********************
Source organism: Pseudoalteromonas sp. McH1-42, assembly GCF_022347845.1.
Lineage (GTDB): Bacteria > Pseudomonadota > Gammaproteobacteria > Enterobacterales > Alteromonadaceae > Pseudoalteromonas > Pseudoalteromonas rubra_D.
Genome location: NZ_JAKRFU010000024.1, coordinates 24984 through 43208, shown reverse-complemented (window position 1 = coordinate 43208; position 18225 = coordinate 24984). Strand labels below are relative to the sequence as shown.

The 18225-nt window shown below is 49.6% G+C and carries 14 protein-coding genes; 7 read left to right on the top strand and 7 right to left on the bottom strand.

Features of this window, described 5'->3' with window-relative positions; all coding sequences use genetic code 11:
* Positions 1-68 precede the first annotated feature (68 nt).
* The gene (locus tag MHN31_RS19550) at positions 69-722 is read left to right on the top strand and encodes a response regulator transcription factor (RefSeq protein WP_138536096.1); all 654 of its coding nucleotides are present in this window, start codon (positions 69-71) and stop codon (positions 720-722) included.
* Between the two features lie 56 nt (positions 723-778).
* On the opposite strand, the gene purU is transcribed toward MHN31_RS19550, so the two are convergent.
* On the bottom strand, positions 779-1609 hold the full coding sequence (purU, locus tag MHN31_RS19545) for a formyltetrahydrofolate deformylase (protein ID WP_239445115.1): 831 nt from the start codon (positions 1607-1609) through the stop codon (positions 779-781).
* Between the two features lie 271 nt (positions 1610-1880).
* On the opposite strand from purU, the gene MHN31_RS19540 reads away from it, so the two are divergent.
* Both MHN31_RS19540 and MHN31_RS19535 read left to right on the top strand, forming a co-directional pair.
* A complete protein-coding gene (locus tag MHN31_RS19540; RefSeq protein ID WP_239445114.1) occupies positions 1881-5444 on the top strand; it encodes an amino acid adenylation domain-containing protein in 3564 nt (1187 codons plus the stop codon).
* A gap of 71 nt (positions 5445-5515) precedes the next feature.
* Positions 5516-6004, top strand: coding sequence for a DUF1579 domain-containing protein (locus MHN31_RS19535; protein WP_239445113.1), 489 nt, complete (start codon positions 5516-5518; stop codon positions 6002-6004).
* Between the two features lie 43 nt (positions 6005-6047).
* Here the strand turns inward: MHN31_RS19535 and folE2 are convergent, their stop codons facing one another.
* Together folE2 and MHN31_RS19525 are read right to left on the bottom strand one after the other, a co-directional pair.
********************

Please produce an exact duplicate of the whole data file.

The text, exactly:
Source organism: Pseudoalteromonas sp. McH1-42, assembly GCF_022347845.1.
Lineage (GTDB): Bacteria > Pseudomonadota > Gammaproteobacteria > Enterobacterales > Alteromonadaceae > Pseudoalteromonas > Pseudoalteromonas rubra_D.
Genome location: NZ_JAKRFU010000024.1, coordinates 24984 through 43208, shown reverse-complemented (window position 1 = coordinate 43208; position 18225 = coordinate 24984). Strand labels below are relative to the sequence as shown.

The 18225-nt window shown below is 49.6% G+C and carries 14 protein-coding genes; 7 read left to right on the top strand and 7 right to left on the bottom strand.

Features of this window, described 5'->3' with window-relative positions; all coding sequences use genetic code 11:
* Positions 1-68 precede the first annotated feature (68 nt).
* The gene (locus tag MHN31_RS19550) at positions 69-722 is read left to right on the top strand and encodes a response regulator transcription factor (RefSeq protein WP_138536096.1); all 654 of its coding nucleotides are present in this window, start codon (positions 69-71) and stop codon (positions 720-722) included.
* Between the two features lie 56 nt (positions 723-778).
* On the opposite strand, the gene purU is transcribed toward MHN31_RS19550, so the two are convergent.
* On the bottom strand, positions 779-1609 hold the full coding sequence (purU, locus tag MHN31_RS19545) for a formyltetrahydrofolate deformylase (protein ID WP_239445115.1): 831 nt from the start codon (positions 1607-1609) through the stop codon (positions 779-781).
* Between the two features lie 271 nt (positions 1610-1880).
* On the opposite strand from purU, the gene MHN31_RS19540 reads away from it, so the two are divergent.
* Both MHN31_RS19540 and MHN31_RS19535 read left to right on the top strand, forming a co-directional pair.
* A complete protein-coding gene (locus tag MHN31_RS19540; RefSeq protein ID WP_239445114.1) occupies positions 1881-5444 on the top strand; it encodes an amino acid adenylation domain-containing protein in 3564 nt (1187 codons plus the stop codon).
* A gap of 71 nt (positions 5445-5515) precedes the next feature.
* Positions 5516-6004, top strand: coding sequence for a DUF1579 domain-containing protein (locus MHN31_RS19535; protein WP_239445113.1), 489 nt, complete (start codon positions 5516-5518; stop codon positions 6002-6004).
* Between the two features lie 43 nt (positions 6005-6047).
* Here the strand turns inward: MHN31_RS19535 and folE2 are convergent, their stop codons facing one another.
* Together folE2 and MHN31_RS19525 are read right to left on the bottom strand one after the other, a co-directional pair.